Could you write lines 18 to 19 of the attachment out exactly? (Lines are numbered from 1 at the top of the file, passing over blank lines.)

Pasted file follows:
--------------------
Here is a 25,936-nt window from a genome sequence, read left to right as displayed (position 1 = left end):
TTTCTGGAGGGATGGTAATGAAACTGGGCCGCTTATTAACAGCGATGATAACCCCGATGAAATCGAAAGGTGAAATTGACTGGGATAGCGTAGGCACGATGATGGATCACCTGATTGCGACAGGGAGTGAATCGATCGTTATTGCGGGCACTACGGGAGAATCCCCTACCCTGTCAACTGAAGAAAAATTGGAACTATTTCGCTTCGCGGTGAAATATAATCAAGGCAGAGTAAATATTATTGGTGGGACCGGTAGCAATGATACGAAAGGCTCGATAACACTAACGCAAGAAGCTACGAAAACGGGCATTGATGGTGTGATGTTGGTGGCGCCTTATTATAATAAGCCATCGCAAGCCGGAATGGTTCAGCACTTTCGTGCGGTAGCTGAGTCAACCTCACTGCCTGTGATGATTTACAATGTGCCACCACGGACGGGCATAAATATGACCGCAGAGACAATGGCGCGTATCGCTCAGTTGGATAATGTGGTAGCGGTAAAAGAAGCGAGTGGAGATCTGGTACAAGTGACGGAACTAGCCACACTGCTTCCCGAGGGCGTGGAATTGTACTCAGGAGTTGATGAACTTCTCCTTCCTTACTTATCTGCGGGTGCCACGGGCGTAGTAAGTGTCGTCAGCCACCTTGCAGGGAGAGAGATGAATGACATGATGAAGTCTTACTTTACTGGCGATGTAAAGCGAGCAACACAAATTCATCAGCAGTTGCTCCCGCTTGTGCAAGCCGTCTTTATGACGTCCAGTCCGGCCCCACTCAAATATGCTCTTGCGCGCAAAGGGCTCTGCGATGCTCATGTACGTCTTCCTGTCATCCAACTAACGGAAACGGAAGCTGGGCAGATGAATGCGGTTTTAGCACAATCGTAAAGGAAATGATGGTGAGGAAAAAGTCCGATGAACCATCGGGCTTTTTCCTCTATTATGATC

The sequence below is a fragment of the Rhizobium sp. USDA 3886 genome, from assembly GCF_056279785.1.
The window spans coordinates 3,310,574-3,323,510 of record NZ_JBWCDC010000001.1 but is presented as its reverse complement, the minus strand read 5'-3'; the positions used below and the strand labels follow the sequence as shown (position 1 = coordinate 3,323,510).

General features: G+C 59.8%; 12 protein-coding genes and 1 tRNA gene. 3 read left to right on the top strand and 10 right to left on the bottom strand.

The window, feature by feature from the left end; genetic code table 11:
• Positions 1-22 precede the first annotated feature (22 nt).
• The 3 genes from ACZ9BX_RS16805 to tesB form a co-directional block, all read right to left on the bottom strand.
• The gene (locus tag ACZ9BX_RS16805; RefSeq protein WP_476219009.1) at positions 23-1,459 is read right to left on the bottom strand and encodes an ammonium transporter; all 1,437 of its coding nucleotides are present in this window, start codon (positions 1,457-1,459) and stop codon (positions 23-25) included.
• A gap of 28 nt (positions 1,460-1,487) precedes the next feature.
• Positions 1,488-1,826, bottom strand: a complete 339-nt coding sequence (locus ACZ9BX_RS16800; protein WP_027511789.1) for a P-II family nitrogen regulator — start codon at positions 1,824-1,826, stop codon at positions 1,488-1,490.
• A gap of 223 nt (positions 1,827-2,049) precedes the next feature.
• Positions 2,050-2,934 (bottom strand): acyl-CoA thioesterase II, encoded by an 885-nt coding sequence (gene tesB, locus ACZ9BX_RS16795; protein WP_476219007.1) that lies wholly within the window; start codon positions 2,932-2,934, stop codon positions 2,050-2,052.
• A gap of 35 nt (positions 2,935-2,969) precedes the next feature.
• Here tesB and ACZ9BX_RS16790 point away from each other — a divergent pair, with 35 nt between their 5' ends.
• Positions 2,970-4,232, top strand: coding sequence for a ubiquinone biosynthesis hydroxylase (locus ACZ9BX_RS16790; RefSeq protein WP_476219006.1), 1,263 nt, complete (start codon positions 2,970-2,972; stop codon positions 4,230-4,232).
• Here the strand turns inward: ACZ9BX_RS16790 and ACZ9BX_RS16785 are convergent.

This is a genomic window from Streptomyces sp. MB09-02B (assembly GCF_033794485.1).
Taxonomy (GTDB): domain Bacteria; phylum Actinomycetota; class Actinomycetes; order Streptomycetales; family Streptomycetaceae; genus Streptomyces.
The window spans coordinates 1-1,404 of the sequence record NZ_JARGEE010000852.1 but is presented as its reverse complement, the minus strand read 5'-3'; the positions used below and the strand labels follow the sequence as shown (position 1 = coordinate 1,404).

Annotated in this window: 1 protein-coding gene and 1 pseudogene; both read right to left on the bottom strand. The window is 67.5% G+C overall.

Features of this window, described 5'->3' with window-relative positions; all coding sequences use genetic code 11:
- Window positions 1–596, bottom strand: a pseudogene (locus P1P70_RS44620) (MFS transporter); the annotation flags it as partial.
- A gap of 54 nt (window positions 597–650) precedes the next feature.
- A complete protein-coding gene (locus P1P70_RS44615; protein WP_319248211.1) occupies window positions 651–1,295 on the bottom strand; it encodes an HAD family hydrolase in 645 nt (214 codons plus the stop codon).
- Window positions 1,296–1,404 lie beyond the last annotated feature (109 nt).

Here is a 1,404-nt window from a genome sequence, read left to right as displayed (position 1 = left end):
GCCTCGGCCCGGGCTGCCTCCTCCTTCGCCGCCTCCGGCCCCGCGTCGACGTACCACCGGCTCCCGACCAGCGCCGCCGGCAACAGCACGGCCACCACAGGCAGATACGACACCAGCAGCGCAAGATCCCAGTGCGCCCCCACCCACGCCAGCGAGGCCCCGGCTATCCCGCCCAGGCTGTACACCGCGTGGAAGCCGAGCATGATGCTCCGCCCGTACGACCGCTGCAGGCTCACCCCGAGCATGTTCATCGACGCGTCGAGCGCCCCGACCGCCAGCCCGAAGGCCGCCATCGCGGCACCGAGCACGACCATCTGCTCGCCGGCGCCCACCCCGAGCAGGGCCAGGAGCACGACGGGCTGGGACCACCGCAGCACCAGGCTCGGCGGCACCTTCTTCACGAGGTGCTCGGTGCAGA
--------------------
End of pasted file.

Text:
This is a genomic window from Streptomyces sp. MB09-02B (assembly GCF_033794485.1).
Taxonomy (GTDB): domain Bacteria; phylum Actinomycetota; class Actinomycetes; order Streptomycetales; family Streptomycetaceae; genus Streptomyces.